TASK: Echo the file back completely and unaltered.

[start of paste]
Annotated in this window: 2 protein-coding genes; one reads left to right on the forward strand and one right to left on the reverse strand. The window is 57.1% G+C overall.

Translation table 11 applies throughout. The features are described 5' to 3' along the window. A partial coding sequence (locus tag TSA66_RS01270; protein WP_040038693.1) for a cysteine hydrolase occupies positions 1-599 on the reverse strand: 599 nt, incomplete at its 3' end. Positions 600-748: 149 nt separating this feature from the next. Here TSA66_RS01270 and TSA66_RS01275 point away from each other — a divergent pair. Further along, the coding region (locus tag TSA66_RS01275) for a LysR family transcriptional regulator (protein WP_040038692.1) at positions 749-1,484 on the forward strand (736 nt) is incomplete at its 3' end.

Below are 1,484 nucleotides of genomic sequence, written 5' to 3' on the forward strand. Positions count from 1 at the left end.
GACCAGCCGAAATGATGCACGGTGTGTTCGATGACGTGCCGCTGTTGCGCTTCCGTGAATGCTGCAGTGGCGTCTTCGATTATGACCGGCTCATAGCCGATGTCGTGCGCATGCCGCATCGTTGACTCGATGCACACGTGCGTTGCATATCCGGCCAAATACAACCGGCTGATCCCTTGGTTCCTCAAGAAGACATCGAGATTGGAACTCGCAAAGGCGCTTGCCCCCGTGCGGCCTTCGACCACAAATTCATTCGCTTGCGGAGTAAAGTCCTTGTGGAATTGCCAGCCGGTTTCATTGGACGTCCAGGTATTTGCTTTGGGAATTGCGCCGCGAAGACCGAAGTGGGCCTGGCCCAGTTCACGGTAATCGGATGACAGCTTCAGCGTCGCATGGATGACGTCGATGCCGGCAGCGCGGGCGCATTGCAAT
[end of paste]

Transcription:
Annotated in this window: 2 protein-coding genes; one reads left to right on the forward strand and one right to left on the reverse strand. The window is 57.1% G+C overall.

Translation table 11 applies throughout. The features are described 5' to 3' along the window. A partial coding sequence (locus tag TSA66_RS01270; protein WP_040038693.1) for a cysteine hydrolase occupies positions 1-599 on the reverse strand: 599 nt, incomplete at its 3' end. Positions 600-748: 149 nt separating this feature from the next. Here TSA66_RS01270 and TSA66_RS01275 point away from each other — a divergent pair. Further along, the coding region (locus tag TSA66_RS01275) for a LysR family transcriptional regulator (protein WP_040038692.1) at positions 749-1,484 on the forward strand (736 nt) is incomplete at its 3' end.

Below are 1,484 nucleotides of genomic sequence, written 5' to 3' on the forward strand. Positions count from 1 at the left end.
GACCAGCCGAAATGATGCACGGTGTGTTCGATGACGTGCCGCTGTTGCGCTTCCGTGAATGCTGCAGTGGCGTCTTCGATTATGACCGGCTCATAGCCGATGTCGTGCGCATGCCGCATCGTTGACTCGATGCACACGTGCGTTGCATATCCGGCCAAATACAACCGGCTGATCCCTTGGTTCCTCAAGAAGACATCGAGATTGGAACTCGCAAAGGCGCTTGCCCCCGTGCGGCCTTCGACCACAAATTCATTCGCTTGCGGAGTAAAGTCCTTGTGGAATTGCCAGCCGGTTTCATTGGACGTCCAGGTATTTGCTTTGGGAATTGCGCCGCGAAGACCGAAGTGGGCCTGGCCCAGTTCACGGTAATCGGATGACAGCTTCAGCGTCGCATGGATGACGTCGATGCCGGCAGCGCGGGCGCATTGCAAT